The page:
New Driftwood Design- Humpback Whale Tail

7 Materials
8 Hours

I'm a beach comber and I'm also a creative therefore when you mix the two you never know what I'll come up with! Plus I always love to try something new and unique which lead me to attempt making a whale tail with small driftwood pieces that I had previously collected.


I got the opportunity to go whale watching and I even can sometimes watch them from the shoreline in the Summer. I'll often see their tail in the air like this as they plunge down for their next dive. I have a great respect and love of whales therefore my two loves of ocean life and crafting merged for this project.


I have created hearts, starfish and other items in the past with driftwood and learned that a heavy duty cardboard is a great item to glue the small wood pieces onto. Luckily for me I bought some new chairs and mercy me I was as excited over the cardboard as I was the chairs! I read a quote that has me written all over it, " I don't think outside of the box, I think of what I'll make with the box!" Anyhow back to the task at hand, I just drew a tail outline onto the cardboard free hand after practicing with drawing a few on some paper first.

Template Backing Ready

I carefully cut out the tail with a heavy duty utility knife, the larger one seen here in the photo. I'll be using Aleenes Tacky Glue to attach the wood pieces to the cardboard backing.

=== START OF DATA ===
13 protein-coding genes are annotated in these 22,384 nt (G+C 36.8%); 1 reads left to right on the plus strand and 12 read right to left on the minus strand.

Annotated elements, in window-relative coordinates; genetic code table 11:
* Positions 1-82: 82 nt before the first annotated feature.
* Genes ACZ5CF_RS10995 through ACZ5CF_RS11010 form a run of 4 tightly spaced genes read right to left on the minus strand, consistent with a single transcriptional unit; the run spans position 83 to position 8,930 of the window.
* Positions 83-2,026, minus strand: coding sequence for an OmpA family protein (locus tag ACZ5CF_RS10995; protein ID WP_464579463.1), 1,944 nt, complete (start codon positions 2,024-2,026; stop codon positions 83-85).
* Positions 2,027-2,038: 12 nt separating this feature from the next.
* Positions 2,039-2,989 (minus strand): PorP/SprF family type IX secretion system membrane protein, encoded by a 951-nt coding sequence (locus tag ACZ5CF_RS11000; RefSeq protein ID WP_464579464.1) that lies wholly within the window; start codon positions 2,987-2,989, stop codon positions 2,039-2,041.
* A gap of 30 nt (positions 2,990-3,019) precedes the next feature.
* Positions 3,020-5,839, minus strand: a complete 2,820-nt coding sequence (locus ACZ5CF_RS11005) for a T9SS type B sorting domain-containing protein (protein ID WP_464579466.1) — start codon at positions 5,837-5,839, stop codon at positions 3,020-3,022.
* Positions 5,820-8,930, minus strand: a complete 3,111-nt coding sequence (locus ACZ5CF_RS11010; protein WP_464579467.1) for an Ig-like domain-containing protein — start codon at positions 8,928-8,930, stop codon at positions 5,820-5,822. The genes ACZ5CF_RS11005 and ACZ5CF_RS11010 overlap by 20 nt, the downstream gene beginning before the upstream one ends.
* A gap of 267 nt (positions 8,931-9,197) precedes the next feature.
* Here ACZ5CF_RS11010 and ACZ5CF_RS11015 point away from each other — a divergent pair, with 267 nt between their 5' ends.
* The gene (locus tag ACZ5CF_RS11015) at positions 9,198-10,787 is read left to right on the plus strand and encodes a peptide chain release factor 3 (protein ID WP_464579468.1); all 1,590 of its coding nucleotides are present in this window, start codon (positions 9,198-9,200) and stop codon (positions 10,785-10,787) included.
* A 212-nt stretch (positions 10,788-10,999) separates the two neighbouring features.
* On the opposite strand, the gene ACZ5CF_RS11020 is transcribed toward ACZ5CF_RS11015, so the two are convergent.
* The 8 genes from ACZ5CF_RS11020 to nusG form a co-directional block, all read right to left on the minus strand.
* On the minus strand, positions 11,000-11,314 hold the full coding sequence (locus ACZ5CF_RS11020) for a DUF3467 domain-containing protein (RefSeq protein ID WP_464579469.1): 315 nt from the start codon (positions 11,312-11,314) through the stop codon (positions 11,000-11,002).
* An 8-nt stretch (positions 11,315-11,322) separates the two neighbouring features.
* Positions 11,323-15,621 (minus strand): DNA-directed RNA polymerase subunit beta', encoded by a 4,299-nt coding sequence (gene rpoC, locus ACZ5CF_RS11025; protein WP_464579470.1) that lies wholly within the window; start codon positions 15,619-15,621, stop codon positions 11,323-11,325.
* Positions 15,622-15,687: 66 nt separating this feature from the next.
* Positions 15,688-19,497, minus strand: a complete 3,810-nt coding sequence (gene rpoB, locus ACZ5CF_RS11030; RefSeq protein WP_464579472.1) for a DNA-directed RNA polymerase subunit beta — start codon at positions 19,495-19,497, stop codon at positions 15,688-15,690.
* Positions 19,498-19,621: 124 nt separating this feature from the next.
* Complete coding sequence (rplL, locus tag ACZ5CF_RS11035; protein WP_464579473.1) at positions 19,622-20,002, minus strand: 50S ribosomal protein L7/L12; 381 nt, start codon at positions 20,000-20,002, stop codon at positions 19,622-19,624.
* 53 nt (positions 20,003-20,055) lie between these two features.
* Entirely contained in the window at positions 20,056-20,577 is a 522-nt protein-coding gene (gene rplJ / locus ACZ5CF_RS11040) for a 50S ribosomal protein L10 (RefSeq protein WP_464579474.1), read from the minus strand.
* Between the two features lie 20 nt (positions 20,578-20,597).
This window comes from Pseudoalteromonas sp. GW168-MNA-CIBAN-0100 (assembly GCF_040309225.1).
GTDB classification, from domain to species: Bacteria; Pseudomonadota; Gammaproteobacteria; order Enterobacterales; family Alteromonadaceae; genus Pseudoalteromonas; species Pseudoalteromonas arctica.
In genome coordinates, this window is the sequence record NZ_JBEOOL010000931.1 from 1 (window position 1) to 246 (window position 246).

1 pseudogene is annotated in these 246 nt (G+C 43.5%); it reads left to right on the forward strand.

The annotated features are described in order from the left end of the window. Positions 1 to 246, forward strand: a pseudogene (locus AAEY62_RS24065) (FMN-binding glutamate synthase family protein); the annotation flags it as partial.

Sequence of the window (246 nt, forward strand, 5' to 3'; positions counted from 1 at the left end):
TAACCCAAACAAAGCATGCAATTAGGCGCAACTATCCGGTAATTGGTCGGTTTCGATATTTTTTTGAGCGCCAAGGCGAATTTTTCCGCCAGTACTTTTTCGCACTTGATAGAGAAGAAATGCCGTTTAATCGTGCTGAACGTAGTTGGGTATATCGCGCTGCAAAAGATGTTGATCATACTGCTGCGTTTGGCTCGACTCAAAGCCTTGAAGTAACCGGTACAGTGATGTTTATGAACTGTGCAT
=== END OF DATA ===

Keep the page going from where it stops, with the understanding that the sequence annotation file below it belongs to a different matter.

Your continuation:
Hanger Placement

Find the center of the tail, mine was about 24" wide at the top so center was 12". At that mark I put a couple of small holes on either side to insert some jute string. It's nothing fancy but it works, tie the ends of it on the front side before puzzle piecing begins. It will all be concealed on the front with the driftwood, trust me.

Fit and Glue

Its much like putting together a puzzle, take a piece then wiggle and twist it until you find a good fit and glue it in place. The smaller the pieces the better it is for this project, you don't want thick bulk just good cardboard coverage. This glue dries clear so it's fine if some of it oozes out from the joins.

Fine Tuning

This is "not" a necessary step but for me I wanted the fits to be almost perfect so I would shave and cut some of the joins to fit the curves better or make them lock tight into a spot. But in the past I didn't attempt this step and the projects were fine, because the varied colors and textures of the wood conceal the imperfect joins. This was just a step up challenge for me using the utility knives and a wooden cutting board.

Continue Filling In

I worked at this project a little section at a time, making sure to give my eyes, back and neck a rest between sittings. Too, when you step away and come back to any project it gives you a fresh perspective to examine and maybe tweak the progress.

Completed Natural Look

Here is the finished product, you'll notice the jute hanger is well concealed underneath the driftwood like I predicted. Its lightweight because of the cardboard backing, pretty cool huh?

Addictive Craft